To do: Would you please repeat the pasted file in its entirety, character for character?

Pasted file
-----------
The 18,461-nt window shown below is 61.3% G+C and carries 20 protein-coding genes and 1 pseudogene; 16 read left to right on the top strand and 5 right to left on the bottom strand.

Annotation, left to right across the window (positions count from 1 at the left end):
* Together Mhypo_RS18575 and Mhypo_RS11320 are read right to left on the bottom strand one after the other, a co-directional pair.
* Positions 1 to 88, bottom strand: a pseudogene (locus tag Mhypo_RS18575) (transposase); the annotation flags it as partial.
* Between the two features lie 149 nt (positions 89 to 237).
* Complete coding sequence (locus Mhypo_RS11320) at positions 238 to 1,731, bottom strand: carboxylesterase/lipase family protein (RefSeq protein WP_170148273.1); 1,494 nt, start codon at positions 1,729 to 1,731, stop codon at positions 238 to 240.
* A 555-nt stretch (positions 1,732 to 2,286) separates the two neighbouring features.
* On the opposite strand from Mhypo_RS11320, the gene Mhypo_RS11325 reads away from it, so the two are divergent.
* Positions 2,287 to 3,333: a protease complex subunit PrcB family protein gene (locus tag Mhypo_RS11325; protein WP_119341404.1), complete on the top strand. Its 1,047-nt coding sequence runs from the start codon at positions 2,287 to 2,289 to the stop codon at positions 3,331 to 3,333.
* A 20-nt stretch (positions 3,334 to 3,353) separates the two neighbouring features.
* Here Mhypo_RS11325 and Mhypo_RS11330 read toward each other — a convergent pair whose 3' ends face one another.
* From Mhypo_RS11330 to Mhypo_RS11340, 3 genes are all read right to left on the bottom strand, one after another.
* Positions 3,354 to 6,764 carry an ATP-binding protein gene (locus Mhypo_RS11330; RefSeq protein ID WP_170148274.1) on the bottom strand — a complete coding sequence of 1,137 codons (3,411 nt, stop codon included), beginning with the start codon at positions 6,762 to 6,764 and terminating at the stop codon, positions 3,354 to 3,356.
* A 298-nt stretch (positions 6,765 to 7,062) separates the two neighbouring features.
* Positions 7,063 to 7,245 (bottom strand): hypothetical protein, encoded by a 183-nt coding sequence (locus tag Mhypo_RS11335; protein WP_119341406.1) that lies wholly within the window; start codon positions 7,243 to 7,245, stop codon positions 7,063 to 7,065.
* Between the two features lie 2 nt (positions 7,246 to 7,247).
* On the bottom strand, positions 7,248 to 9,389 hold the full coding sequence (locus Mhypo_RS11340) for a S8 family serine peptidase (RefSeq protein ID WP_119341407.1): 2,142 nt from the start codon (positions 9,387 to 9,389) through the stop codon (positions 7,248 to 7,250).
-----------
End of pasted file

The 18,461-nt window shown below is 61.3% G+C and carries 20 protein-coding genes and 1 pseudogene; 16 read left to right on the top strand and 5 right to left on the bottom strand.

Annotation, left to right across the window (positions count from 1 at the left end):
* Together Mhypo_RS18575 and Mhypo_RS11320 are read right to left on the bottom strand one after the other, a co-directional pair.
* Positions 1 to 88, bottom strand: a pseudogene (locus tag Mhypo_RS18575) (transposase); the annotation flags it as partial.
* Between the two features lie 149 nt (positions 89 to 237).
* Complete coding sequence (locus Mhypo_RS11320) at positions 238 to 1,731, bottom strand: carboxylesterase/lipase family protein (RefSeq protein WP_170148273.1); 1,494 nt, start codon at positions 1,729 to 1,731, stop codon at positions 238 to 240.
* A 555-nt stretch (positions 1,732 to 2,286) separates the two neighbouring features.
* On the opposite strand from Mhypo_RS11320, the gene Mhypo_RS11325 reads away from it, so the two are divergent.
* Positions 2,287 to 3,333: a protease complex subunit PrcB family protein gene (locus tag Mhypo_RS11325; protein WP_119341404.1), complete on the top strand. Its 1,047-nt coding sequence runs from the start codon at positions 2,287 to 2,289 to the stop codon at positions 3,331 to 3,333.
* A 20-nt stretch (positions 3,334 to 3,353) separates the two neighbouring features.
* Here Mhypo_RS11325 and Mhypo_RS11330 read toward each other — a convergent pair whose 3' ends face one another.
* From Mhypo_RS11330 to Mhypo_RS11340, 3 genes are all read right to left on the bottom strand, one after another.
* Positions 3,354 to 6,764 carry an ATP-binding protein gene (locus Mhypo_RS11330; RefSeq protein ID WP_170148274.1) on the bottom strand — a complete coding sequence of 1,137 codons (3,411 nt, stop codon included), beginning with the start codon at positions 6,762 to 6,764 and terminating at the stop codon, positions 3,354 to 3,356.
* A 298-nt stretch (positions 6,765 to 7,062) separates the two neighbouring features.
* Positions 7,063 to 7,245 (bottom strand): hypothetical protein, encoded by a 183-nt coding sequence (locus tag Mhypo_RS11335; protein WP_119341406.1) that lies wholly within the window; start codon positions 7,243 to 7,245, stop codon positions 7,063 to 7,065.
* Between the two features lie 2 nt (positions 7,246 to 7,247).
* On the bottom strand, positions 7,248 to 9,389 hold the full coding sequence (locus Mhypo_RS11340) for a S8 family serine peptidase (RefSeq protein ID WP_119341407.1): 2,142 nt from the start codon (positions 9,387 to 9,389) through the stop codon (positions 7,248 to 7,250).